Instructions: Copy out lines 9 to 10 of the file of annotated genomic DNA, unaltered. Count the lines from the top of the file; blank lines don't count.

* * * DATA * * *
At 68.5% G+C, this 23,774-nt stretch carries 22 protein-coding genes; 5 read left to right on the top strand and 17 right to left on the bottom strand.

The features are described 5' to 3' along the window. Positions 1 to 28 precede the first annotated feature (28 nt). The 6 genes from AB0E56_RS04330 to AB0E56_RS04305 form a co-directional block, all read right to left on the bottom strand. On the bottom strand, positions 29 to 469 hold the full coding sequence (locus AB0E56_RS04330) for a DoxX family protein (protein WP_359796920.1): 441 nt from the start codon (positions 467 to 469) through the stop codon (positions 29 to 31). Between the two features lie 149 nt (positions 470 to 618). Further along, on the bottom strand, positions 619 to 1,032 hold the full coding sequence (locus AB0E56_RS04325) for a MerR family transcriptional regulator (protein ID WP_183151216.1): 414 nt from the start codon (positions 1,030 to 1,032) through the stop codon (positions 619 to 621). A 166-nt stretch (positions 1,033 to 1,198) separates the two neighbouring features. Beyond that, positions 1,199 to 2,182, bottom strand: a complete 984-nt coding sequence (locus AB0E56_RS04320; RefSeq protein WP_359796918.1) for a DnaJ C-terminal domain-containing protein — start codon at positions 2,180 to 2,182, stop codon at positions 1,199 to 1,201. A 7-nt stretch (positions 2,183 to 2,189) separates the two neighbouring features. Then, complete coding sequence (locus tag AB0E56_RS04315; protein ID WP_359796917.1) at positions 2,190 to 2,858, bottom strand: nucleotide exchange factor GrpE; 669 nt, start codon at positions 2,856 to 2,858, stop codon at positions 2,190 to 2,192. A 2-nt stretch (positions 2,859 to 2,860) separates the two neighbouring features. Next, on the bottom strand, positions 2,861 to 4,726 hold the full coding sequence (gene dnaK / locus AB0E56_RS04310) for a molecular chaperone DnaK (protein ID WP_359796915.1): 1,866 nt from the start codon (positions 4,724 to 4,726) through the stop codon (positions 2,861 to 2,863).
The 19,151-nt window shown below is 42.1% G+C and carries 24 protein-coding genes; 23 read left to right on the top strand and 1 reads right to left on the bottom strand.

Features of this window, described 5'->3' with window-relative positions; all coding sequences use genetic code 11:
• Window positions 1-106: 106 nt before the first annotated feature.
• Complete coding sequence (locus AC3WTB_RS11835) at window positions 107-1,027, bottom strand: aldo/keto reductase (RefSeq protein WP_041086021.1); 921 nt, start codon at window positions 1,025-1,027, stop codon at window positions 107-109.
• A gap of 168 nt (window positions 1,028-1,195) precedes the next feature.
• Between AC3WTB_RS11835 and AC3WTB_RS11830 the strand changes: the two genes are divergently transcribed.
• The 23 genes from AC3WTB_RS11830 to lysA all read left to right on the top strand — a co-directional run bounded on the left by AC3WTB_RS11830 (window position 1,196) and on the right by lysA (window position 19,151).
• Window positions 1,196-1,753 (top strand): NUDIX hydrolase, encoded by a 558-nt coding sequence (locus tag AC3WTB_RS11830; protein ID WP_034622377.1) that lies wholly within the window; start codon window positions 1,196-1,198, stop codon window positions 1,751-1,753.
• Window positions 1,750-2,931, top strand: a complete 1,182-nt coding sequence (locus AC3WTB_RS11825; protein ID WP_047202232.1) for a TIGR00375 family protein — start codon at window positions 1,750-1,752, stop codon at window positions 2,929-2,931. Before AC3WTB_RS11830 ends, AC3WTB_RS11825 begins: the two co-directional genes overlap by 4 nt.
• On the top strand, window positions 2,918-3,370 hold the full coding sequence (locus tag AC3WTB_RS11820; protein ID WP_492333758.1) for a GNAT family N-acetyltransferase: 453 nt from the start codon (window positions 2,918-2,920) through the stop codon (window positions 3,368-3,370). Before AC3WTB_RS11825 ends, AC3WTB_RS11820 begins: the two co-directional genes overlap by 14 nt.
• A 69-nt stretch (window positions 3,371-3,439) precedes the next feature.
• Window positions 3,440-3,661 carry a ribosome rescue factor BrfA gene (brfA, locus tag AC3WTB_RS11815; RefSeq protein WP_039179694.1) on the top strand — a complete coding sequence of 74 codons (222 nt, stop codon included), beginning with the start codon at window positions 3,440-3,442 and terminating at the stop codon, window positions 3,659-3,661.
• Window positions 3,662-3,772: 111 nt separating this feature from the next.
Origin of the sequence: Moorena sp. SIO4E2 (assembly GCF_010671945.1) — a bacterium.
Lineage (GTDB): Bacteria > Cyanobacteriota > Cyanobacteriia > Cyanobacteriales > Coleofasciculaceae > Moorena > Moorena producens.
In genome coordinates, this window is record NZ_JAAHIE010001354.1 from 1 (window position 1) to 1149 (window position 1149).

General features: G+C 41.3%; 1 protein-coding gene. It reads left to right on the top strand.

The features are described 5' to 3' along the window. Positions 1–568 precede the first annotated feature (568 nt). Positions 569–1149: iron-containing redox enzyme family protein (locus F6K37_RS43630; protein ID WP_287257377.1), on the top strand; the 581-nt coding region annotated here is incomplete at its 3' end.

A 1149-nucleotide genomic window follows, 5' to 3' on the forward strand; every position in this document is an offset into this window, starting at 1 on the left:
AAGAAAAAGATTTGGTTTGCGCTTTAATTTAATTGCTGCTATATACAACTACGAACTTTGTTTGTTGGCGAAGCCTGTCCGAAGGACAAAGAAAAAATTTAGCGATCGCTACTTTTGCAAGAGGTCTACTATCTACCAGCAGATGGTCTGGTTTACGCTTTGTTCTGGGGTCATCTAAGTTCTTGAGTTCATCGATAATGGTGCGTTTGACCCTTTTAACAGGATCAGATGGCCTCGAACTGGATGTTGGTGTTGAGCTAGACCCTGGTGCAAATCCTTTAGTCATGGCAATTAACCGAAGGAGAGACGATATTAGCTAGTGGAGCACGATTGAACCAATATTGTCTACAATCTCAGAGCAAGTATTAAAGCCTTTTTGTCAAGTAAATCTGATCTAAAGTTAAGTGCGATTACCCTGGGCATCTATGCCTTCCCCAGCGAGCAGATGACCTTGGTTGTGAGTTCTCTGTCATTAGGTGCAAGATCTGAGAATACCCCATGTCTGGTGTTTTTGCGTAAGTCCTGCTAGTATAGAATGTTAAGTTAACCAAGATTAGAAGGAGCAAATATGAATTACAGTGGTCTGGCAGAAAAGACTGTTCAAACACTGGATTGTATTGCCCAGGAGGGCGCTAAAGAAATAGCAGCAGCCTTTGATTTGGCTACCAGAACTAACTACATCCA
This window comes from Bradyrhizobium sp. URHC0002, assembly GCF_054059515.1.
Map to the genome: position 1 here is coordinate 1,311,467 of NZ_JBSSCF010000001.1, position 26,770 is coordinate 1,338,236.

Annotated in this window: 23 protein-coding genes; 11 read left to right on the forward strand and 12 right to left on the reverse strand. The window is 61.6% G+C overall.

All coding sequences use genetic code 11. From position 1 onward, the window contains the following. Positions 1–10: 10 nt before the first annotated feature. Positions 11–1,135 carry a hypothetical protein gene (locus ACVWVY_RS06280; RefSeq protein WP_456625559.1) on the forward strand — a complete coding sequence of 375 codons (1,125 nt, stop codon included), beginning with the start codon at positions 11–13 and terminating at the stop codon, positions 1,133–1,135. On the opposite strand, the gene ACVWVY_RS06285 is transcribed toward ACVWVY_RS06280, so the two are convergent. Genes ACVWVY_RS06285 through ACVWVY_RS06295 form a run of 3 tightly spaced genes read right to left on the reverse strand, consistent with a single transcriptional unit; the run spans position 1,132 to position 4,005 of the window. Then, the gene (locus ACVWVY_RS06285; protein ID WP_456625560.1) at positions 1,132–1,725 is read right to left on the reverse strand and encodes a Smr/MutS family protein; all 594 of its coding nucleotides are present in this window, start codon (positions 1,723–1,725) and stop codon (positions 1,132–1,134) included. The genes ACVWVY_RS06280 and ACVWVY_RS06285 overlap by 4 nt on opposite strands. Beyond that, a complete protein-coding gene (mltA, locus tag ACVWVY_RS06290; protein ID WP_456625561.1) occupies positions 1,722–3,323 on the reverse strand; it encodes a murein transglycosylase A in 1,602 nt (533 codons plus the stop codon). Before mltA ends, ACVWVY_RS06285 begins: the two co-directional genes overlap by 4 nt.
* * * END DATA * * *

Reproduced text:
• The 23 genes from AC3WTB_RS11830 to lysA all read left to right on the top strand — a co-directional run bounded on the left by AC3WTB_RS11830 (window position 1,196) and on the right by lysA (window position 19,151).
• Window positions 1,196-1,753 (top strand): NUDIX hydrolase, encoded by a 558-nt coding sequence (locus tag AC3WTB_RS11830; protein ID WP_034622377.1) that lies wholly within the window; start codon window positions 1,196-1,198, stop codon window positions 1,751-1,753.